A Sea of Honey is a deeply interior look at domesticity, with the exception of its opening track, "King of the Mountain," the first single and video. Bush does an acceptable impersonation of Elvis Presley in which she examines his past life on earth and present incarnation as spectral enigma. Juxtaposing the Elvis myth, Wagnerian mystery, and the image of Rosebud, the sled from Orson Welles' Citizen Kane, Bush's synthesizer, sequencer, and voice weigh in ethereally from the margins before a full-on rock band playing edgy and funky reggae enters on the second verse. Wind whispers and then howls across the cut's backdrop as she searches for the rainbow body of the disappeared one through his clothes and the tabloid tales of his apocryphal sightings, looking for a certain resurrection of his physical body. The rest of the disc focuses on more interior and domestic matters, but it's no less startling. A tune called "Pi" looks at a mathematician's poetic and romantic love of numbers. "Bertie" is a hymn to her son orchestrated by piano, Renaissance guitar, percussion, and viols.
But disc one's strangest and most lovely moment is in "Mrs. Bartolozzi," scored for piano and voice. It revives Bush's obsessive eroticism through an ordinary woman's ecstatic experience of cleaning after a rainstorm, and placing the clothing of her beloved and her own into the washing machine and observing in rapt sexual attention. She sings "My blouse wrapping itself around your trousers/Oh the waves are going out/My skirt floating up around your waist...Washing machine/Washing machine." Then there's "How to Be Invisible," and the mysticism of domestic life as the interior reaches out into the universe and touches its magic: "Hem of anorak/Stem of a wall flower/Hair of doormat?/Is that autumn leaf falling?/Or is that you walking home?/Is that a storm in the swimming pool?"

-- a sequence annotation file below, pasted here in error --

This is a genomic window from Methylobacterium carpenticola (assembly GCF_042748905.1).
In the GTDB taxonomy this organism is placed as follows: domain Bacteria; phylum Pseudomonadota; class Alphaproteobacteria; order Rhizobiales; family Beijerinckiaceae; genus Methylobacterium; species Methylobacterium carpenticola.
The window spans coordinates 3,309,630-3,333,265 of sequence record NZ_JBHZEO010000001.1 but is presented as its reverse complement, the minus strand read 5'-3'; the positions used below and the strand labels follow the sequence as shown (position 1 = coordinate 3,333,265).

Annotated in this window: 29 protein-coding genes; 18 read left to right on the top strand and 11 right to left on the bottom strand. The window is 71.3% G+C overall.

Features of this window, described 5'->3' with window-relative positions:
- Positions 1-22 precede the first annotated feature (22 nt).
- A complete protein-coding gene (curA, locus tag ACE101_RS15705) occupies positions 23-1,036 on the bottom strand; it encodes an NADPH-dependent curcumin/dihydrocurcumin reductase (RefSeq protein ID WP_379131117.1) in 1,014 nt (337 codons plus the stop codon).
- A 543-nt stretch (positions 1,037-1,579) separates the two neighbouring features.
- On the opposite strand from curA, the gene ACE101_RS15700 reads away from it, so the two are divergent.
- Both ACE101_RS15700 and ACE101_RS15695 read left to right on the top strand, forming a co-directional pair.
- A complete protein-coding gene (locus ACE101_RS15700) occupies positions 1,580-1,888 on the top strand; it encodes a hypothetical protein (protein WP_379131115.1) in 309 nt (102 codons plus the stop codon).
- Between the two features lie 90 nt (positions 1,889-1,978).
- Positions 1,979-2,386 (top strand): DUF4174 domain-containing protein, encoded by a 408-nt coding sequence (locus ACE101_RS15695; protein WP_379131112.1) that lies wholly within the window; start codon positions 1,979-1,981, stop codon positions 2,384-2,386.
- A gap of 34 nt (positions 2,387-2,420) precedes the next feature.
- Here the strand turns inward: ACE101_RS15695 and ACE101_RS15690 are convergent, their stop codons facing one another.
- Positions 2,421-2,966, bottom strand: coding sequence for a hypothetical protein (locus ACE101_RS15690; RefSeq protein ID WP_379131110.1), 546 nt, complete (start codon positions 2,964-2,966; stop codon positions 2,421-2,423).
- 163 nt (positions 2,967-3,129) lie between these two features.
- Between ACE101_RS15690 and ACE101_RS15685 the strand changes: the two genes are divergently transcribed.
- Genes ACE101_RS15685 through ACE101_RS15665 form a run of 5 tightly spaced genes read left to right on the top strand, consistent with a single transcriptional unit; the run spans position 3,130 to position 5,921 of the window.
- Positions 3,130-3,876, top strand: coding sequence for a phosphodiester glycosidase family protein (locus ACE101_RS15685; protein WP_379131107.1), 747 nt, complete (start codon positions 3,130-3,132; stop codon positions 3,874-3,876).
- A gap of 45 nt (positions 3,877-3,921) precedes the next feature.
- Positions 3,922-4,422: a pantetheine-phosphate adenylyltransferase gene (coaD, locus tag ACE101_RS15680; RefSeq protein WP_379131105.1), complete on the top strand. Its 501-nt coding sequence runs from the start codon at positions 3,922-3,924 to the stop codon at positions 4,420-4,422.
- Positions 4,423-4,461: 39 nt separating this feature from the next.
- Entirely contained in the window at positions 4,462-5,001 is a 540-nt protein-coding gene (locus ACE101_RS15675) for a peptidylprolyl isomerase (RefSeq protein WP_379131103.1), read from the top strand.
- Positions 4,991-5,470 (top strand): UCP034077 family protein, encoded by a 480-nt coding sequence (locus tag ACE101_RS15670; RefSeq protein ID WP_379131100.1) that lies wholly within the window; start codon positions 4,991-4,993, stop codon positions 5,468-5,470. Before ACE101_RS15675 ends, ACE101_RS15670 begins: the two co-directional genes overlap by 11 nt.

A Sky of Honey is 42 minutes in length. It's lushly romantic as it meditates on the passing of 24 hours. Its prelude is a short deeply atmospheric piece with the sounds of birds singing, and her son (who is "the Sun" according to the credits) intones, "Mummy...Daddy/The day is full of birds/Sounds like they're saying words." And "Prologue" begins with her piano, a chanted viol, and Bush crooning to romantic love, the joy of marriage and nature communing, and the deep romance of everyday life. There's drama, stillness, joy, and quiet as its goes on, but it's all held within, as in "An Architect's Dream," where the protagonist encounters a working street painter going about his work in changing light: "The flick of a wrist/Twisting down to the hips/So the lovers begin with a kiss...." Loops, Eberhard Weber's fretless bass, drifting keyboards, and a relaxed delivery create an erotic tension, in beauty and in casual voyeurism.